The other strange complaint from the County was the scale to be used. When I was told that the desired scale on the drawings is 1:48 or ¼” = 1 foot, my first thought was was “feet and inches? Two units?” Because we use dual units for housing plans, it is a much less efficient process, which is prone to error. Holger had used 1:50 and 1:25 scales as seemed appropriate. There is no “base unit” with metric scaling, they are a true ratio. My second thought was: “in the age of Computer Aided Design (CAD) programs, they were asking for submissions of scaled paper drawings?” Modern CAD programs work directly in the units involved, or are normalized, why on earth would anyone bother to use a scale? All of my parts for my engineering work are 1:1. I have not made one scaled drawing in the last six years. How much time is being wasted because there has been no thought to reforming the process of submission? Also why not demand A-Series paper sizes so that one can printout any size directly? Neither ANSI nor American Architectural paper sizes can do that. Why is The County Engineering Staff not thanking Holger for trying to set a useful precedent?—one which would make life easier for them?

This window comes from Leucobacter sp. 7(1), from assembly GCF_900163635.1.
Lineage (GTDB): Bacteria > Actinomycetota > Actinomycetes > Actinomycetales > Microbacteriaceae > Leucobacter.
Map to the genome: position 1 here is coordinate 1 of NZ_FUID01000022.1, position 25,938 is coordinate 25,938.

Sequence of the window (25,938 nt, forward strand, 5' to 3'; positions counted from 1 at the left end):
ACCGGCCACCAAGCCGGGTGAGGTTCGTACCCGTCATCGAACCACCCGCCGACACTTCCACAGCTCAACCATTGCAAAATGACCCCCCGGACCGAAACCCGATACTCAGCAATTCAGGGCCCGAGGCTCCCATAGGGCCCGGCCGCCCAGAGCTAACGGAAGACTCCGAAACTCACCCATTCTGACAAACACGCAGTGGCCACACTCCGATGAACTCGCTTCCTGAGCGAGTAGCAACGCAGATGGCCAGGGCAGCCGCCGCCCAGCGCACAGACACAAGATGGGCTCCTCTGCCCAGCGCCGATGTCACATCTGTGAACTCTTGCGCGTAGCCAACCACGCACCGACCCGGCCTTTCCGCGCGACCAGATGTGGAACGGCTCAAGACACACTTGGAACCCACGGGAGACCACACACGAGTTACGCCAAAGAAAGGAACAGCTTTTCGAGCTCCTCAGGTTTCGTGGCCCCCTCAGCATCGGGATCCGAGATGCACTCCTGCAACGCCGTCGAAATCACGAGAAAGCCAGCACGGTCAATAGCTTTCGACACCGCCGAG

The Board of Appeals on July 9th (2013-07-09) heard the case, and in a 3-2 ruling, found in favor of Holger and Madeleine. They can now submit their request for a Building Permit for review in metric at the same cost as Ye Olde English unit submissions are charged. Holger stated that the permit delay was worth the effort: “We were able to achieve true equality in recognition for metric and thereby lift metric units out of the parentheses to which they had been previously banished.” There was still one possible Olde English fly in the ointment. The County could appeal. Fortunately Holger received word on July 10th that they would not. We should all thank Holger and Madeleine for persevering and setting a metric-only precedent in US housing construction in Washington State. It is but a tiny crack in a solidly frozen glacier, but without them it would not be there at all.